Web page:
It was going so well until then. Some complained about the time skips, but I just see focusing on what’s important. The format of ‘This happened, and then this happened’ is boring. Storytelling is choosing what to include and exclude. In those Slice-of-Life-esque episodes, the creators chose stories that will illustrate how the world works and how people behave in it. This is how worldbuilding should be done.
Even the romance section wasn’t terrible. It was actually one of the highlights. A romantic story doesn’t end when the two get together. There’s a story to be told of how their relationships work. These romantic scenes make us care about their relationship because we see it in action. We see them laugh, think about the future and enjoying each other’s company. Put them next to the stories when they deal with death and it’s even more effective. Sachi’s episode remains hard-hitting, and the first episode hints at something unsettling like Digimon Tamers. We even get color schemes that echo the D-Reaper, and you can’t go wrong with that.
Then it degenerates into Rescuing the Princess. Kirito’s a Gary Stu, but it doesn’t become as annoying until that happens. SAO swings from a fun adventure to serious Sci-Fi without notice, which makes it just an admirable failure. When Sugou does his sexual molester stuff, the series just gives up.
Personaliy + twintails. What a waste
I could tolerate Kirito in a more light-hearted context. He and Asuna are both pretty perfect, but there’s charm to his humble, yet powerful persona. He’s stuck in a show that keeps pointing to depth. Since we never get enough meaningful moments, the Gary Stu problem just makes it obvious how shallow it is.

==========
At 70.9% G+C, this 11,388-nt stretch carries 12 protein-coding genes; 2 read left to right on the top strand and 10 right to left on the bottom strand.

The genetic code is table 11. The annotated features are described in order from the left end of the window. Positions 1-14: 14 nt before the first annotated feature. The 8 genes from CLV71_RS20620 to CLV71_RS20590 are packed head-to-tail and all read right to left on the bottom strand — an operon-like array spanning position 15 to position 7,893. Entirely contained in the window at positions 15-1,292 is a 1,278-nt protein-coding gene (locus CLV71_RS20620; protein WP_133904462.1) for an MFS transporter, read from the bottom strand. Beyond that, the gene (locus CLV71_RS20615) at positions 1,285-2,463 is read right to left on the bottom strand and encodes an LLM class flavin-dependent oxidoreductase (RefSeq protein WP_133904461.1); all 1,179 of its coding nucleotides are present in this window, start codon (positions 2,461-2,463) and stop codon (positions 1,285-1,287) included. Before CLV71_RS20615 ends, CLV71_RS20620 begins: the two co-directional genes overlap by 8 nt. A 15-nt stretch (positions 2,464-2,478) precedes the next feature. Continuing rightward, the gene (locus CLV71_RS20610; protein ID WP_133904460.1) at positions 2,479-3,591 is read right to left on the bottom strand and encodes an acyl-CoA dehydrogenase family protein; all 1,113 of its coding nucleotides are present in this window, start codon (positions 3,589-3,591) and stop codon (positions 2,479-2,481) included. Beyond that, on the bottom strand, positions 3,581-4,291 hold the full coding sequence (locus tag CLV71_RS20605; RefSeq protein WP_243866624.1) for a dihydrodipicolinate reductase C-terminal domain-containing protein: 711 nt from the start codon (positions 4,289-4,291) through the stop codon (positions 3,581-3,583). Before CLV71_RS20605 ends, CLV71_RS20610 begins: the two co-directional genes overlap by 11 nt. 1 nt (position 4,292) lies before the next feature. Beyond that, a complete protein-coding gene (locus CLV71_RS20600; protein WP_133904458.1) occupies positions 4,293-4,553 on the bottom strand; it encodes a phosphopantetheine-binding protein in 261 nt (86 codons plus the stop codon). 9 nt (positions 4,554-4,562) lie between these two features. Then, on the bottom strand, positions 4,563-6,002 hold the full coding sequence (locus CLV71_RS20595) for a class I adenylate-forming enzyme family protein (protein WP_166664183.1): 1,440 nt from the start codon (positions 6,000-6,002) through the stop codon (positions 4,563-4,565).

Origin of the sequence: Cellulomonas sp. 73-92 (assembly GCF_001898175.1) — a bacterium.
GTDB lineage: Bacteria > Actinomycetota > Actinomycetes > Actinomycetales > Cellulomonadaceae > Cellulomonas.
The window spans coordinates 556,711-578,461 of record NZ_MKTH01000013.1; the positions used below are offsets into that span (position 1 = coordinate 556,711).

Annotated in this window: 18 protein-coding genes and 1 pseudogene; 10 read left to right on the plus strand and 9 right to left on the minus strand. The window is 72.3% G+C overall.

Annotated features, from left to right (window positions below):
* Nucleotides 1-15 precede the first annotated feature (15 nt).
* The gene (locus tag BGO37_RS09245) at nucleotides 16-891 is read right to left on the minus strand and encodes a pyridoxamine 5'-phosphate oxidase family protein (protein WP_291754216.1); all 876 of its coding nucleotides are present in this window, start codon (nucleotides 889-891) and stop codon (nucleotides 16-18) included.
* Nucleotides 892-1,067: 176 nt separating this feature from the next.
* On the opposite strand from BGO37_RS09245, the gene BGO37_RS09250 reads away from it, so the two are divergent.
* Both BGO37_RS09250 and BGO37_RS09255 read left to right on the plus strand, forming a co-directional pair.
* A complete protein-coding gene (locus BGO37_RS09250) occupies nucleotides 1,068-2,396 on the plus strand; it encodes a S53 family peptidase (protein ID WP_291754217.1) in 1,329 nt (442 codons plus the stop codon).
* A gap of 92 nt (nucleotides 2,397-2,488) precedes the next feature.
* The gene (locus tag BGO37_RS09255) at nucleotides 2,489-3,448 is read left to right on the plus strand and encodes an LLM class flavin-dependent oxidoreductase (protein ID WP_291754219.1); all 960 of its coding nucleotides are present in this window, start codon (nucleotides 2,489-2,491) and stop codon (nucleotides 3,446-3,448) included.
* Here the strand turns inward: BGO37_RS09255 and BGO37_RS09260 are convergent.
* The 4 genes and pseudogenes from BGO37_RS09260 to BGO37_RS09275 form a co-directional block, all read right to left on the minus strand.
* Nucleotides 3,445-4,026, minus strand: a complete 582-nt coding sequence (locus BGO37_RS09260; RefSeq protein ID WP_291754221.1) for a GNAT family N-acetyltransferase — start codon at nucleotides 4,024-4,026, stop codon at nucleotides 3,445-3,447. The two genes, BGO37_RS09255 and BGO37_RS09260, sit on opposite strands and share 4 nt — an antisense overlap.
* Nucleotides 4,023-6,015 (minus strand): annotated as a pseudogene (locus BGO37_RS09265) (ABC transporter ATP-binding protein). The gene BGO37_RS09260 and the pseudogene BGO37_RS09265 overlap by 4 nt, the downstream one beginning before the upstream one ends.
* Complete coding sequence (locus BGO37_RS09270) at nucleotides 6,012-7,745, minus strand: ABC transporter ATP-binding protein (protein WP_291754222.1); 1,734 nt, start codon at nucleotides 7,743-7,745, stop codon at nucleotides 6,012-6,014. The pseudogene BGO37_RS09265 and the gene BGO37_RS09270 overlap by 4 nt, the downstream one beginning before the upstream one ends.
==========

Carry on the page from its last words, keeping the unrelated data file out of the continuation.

I found myself more interested in Sugou than Kirito. We never get to see Kirito’s hard work. He’s doing nice things because it’s nice to do them. He never strives for something, but why should he? He’s an alpha male who get a beautiful girl and got some others going after him. He has all he needs in the world. Even the hard re-adjustment to the real world isn’t addressed. He just goes off to rescue the princess.
That’s a static character whose role is to mow down mooks, not to make things happen. Sugou is interesting. He doesn’t just react but acts, creates conflicts and his wants, needs and flaws.
Yet, even when this series gives up on itself you get a moment that reminds you of what it could have been. There’s a harem thing going on, but it’s much less prominent than people say. It also lets us see the rejected character deal with heartbreak and trying to get over it. The incest thing may have been out-of-place, but at least it’s handled well. Suguha isn’t cast aside, but reacts to the heartbreak.
Those moments were enough to make me curious to check the light novels, but the anime is just a collection of good ideas brought down by cliches. It’s Date A Live all over again, only less brave. It’s weird. Date A Live was more obvious in its harem, but it never settled on clear heroes and villains. Sword Art Online is a cool series that gives up on itself, tells the hero to go rescue the princess just because they’re sick of the whole thing. Someday, someone will remake this and fix these flaws. Until then, I’ll sit back and watch people get really angry over this on message boards.
2.5 swords out of 5